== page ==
Back when I was in high school, passing all of your classes each semester was sufficient for you to proceed to the next grade level. Of course, this included taking and passing a comprehensive and lengthy final exam. Today, students must still meet these individual course requirements; however, in most cases, they also have to take and pass standardized tests in Mathematics, Science, English, and Social Studies each year to move on to the next grade. The reasoning behind this stipulation, which was once federally mandated, is to ensure that all students achieve a minimum level of competency in these core areas, thereby demonstrating that they are prepared for their next challenge.
As electronic circuit boards comprise most of the tools and machinery that we use in all aspects of our lives, it is not surprising that there are many standards for PCB manufacturing. Even if you have never been in a board house, you are probably aware of the IPC classification system for PCB manufacturing where requirements are meant to ensure that differing performance objectives are satisfied. However, do you know the specific IPC standards for PCB assembly? Let’s take a look at these standards and discuss how you can ensure they are met.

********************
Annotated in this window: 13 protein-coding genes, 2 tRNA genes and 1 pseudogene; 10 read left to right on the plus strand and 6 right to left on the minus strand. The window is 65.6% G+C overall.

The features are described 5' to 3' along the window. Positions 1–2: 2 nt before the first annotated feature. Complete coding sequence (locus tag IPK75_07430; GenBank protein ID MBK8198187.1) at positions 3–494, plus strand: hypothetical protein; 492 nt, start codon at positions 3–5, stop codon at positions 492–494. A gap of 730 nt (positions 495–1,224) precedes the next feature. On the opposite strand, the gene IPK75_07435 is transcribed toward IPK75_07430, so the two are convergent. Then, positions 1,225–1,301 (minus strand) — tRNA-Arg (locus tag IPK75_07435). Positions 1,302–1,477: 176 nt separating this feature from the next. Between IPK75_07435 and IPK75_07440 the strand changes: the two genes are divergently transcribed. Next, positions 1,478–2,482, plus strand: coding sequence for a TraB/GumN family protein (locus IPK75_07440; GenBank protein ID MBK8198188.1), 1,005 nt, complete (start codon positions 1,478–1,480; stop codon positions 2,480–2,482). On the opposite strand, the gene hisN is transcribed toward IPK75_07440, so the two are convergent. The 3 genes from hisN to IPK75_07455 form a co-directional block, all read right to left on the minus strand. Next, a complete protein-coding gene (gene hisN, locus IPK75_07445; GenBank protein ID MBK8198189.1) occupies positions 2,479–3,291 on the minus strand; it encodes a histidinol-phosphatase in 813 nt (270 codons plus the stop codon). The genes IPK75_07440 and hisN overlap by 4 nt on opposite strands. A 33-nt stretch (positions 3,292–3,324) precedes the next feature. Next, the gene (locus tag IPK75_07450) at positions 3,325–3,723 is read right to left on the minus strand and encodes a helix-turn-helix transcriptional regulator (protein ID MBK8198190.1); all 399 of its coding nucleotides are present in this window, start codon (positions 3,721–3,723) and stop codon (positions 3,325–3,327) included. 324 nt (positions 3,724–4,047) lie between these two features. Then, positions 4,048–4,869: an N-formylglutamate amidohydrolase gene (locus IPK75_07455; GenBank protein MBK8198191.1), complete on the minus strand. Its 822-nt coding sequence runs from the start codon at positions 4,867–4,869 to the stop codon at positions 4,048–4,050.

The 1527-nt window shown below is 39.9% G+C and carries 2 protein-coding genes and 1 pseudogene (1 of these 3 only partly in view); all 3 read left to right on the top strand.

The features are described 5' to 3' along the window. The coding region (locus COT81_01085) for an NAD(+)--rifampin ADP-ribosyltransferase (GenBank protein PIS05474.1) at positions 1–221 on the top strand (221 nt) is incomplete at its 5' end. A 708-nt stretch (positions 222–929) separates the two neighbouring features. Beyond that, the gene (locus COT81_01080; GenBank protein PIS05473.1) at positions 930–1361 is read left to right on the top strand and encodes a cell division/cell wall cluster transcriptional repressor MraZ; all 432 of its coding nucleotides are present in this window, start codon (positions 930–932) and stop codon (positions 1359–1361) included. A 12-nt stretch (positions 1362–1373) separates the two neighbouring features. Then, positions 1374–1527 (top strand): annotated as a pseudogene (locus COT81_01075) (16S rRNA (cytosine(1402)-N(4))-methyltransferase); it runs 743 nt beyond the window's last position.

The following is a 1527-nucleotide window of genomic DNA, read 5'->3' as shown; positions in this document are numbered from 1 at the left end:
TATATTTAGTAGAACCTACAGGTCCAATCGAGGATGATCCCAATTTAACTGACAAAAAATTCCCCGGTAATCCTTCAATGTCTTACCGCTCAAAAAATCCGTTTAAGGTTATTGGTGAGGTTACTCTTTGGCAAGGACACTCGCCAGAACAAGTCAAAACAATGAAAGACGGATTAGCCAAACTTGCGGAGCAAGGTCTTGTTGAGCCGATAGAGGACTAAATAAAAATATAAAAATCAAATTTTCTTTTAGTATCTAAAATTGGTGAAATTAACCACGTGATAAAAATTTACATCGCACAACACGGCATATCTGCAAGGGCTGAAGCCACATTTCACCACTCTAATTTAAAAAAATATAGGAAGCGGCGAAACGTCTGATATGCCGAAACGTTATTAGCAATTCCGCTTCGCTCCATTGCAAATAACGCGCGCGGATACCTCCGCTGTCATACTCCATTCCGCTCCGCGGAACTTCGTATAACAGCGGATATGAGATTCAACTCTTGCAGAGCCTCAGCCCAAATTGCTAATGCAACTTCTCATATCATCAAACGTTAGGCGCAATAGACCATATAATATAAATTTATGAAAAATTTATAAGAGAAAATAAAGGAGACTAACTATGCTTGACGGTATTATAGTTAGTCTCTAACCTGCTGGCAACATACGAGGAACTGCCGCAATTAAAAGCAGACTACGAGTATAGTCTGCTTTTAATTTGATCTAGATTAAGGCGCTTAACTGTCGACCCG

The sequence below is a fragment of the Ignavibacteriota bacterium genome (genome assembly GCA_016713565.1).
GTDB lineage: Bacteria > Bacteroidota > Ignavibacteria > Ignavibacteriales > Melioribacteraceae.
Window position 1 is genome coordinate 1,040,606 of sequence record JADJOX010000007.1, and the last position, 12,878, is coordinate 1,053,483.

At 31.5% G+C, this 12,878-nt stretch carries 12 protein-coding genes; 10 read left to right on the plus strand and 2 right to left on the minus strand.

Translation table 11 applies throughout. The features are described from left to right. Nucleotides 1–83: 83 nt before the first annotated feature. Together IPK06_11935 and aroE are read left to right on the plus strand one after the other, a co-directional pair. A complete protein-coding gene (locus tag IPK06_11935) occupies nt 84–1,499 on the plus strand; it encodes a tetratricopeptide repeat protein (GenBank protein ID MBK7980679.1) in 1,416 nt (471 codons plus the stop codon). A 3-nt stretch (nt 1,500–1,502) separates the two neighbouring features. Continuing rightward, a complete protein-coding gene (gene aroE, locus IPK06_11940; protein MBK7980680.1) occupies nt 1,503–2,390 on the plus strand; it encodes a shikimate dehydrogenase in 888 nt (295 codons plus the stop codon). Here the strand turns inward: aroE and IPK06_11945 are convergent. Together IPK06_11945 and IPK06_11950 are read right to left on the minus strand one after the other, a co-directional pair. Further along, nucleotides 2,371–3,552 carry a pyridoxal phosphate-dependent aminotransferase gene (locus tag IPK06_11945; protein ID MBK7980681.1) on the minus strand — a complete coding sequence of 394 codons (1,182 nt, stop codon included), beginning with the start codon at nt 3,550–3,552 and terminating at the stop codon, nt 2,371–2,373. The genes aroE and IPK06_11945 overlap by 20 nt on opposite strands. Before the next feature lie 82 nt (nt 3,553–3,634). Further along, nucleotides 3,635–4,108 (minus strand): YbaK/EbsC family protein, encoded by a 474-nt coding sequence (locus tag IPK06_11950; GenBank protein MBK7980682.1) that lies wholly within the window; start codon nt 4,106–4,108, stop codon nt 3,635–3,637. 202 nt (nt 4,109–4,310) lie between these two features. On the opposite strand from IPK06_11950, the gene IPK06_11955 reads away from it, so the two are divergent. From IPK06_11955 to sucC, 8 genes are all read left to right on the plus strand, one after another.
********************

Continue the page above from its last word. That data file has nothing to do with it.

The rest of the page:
What IPC Standards for Assembly Apply to My Design?
PCB development is neither a simple nor easy endeavor. Not only do you have to create a design that will achieve your performance goals, but you also have to create a manufacturing file package for your PCB that accurately conveys your design specifications to your CM. Once your design is created, the board has to be built. To achieve the best results, you should follow a plan or checklist to ensure your PCB quality. As your CM builds your boards, the manufacturing process must adhere to regulations and standards meant to ensure that your PCBs achieve acceptable levels of performance, quality, and reliability.
The prevailing source of guidelines and rules for much of the history of PCB design and manufacturing is IPC Association Connecting Electronics Industries. In the figure below, an overview of these standards is presented .
Overview of IPC standards for PCBs
As illustrated above, the list of IPC standards for design (shown in green), fabrication (blue), and assembly (yellow) covers all aspects of PCB development. From the associated standards listed (shown in white), guidelines and rules for PCB assembly extend to many other standards. These additional standards target component types, assembly materials, soldering methods, testing, and repair. The importance of this last stage of PCB development is indicated by the number of IPC standards for PCB assembly there are.
How do I Ensure that My Boards Meet the IPC Standards for Assembly?